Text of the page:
Before we look at the specific technology involved in the design of this new Switchblade, we'll discuss exactly how the position of a plane's wings affect its performance.
Unswept wings are efficient at low speeds, providing a great amount of lift compared to the amount of induced drag exerted on the plane. Induced drag is essentially another component of the force that allows the plane to fly. As air flows around the wings, the resultant turning of the airflow deflects the plane up, counteracting gravity pulling the plane down toward the ground. However, some of that force also resists the plane's forward movement, resulting in drag. As speed increases, this drag becomes even more problematic. (You can learn more about lift and drag in How Airplanes Work.)
As an aircraft approaches and passes the speed of sound, shock waves form (pressure waves heard as a "sonic boom" by observers if the plane is supersonic). These waves create a second form of drag known as wave drag. When a shockwave forms, it changes the aerodynamic profile of the plane. Instead of a streamlined aircraft shape cutting smoothly through the air, this large pressure wave adds a bulky impediment that must be pushed through the air. It's sort of like running into the wind carrying a mattress. Unswept wings are very bad at dealing with wave drag.
Swept wings cut down on drag caused by turbulence at the wingtips. But the real advantage of swept wings comes in supersonic flight -- the configuration cuts down on wave drag by redistributing the shock waves along the plane's aerodynamic profile. They are ideal for these high-speed conditions. Unfortunately, they do not allow for heavy payloads at lower speeds. Swept wings are also inefficient and burn too much fuel to stay aloft, which reduces the range of the aircraft.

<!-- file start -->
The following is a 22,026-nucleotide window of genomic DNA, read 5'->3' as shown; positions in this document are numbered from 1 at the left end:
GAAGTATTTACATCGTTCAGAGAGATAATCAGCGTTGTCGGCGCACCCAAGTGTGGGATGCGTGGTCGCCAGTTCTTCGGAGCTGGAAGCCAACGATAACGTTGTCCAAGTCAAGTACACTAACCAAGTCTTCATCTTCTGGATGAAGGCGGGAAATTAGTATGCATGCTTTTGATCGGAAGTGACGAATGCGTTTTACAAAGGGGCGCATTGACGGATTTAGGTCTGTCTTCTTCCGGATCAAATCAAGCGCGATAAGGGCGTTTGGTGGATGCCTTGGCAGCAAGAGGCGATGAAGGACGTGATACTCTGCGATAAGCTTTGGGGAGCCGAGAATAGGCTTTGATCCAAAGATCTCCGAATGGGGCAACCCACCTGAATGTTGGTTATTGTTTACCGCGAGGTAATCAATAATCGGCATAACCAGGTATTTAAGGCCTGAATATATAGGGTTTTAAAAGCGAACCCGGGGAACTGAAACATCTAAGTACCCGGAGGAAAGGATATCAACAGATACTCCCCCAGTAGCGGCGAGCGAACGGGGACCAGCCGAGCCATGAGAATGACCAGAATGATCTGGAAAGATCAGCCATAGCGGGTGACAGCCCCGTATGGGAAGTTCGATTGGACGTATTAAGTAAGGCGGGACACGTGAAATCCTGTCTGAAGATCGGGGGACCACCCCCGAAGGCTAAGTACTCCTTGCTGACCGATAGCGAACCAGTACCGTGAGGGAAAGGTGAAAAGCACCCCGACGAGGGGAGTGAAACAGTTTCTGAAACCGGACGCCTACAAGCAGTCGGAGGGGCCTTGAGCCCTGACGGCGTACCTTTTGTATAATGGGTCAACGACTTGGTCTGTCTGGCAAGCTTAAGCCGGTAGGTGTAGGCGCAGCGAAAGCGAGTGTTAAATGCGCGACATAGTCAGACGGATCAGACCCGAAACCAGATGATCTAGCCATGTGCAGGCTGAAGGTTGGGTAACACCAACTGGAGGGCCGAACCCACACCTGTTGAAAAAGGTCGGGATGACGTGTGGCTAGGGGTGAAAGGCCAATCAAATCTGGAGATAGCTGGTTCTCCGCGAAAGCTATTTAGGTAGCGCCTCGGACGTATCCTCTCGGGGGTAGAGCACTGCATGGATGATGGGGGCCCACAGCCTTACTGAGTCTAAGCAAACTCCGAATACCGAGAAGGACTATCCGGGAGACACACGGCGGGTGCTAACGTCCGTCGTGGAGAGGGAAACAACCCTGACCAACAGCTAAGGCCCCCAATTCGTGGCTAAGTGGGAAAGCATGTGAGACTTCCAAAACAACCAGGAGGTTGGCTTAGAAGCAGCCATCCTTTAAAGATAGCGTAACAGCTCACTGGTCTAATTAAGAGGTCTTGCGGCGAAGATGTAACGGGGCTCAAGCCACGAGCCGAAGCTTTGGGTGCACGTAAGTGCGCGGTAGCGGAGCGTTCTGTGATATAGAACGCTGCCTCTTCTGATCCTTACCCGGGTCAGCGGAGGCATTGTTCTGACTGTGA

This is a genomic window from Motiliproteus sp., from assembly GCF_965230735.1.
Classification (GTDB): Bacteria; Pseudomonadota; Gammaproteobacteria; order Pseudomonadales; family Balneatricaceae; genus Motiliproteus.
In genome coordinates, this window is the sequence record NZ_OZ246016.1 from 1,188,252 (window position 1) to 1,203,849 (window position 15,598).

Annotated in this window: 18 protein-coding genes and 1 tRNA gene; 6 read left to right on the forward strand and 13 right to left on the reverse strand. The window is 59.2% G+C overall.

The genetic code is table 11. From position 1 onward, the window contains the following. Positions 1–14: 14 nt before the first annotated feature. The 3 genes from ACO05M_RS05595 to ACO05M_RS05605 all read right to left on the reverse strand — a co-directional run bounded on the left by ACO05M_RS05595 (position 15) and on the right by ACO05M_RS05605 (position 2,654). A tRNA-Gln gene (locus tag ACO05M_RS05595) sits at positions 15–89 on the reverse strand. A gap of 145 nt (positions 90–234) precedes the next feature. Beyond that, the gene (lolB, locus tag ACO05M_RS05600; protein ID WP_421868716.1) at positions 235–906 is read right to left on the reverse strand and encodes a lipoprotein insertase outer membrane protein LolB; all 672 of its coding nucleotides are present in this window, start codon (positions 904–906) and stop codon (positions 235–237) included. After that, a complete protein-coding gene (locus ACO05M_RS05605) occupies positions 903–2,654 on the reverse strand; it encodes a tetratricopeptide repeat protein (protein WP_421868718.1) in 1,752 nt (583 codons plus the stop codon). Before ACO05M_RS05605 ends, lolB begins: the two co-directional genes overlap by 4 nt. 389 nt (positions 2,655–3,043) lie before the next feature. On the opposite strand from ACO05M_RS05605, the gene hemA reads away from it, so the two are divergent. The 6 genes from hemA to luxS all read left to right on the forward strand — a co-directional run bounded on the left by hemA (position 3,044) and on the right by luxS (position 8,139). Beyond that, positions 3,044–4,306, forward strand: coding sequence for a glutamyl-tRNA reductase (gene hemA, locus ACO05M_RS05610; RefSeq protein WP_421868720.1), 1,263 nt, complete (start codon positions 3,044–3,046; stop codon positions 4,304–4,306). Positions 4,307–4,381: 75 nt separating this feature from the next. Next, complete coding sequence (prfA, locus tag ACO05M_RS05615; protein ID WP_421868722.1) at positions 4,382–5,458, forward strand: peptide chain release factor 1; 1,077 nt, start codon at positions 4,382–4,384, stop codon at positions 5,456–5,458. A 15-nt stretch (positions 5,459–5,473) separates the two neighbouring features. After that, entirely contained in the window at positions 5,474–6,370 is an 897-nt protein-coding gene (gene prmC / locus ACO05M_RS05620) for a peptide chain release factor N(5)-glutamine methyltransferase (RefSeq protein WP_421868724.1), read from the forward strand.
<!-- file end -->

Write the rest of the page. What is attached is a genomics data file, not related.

So why is the U.S. military bringing back variable-geometry wing technology? Technological advances mean better wing transition mechanisms, advanced wing shapes and computer systems that can control unstable aircraft. The Pentagon has identified a need for a plane that can remain aloft for long periods close to enemy territory, and then switch to a high-speed mode to rush in and deliver a blow before rushing back out at supersonic speeds. These two modes of flight require drastically different wing profiles for maximum efficiency. Northrop Grumman's new Switchblade is unlike any "swing wing" aircraft previously imagined.
Image courtesy Northrop Grumman
In the next section we'll look at the Switchblade technology.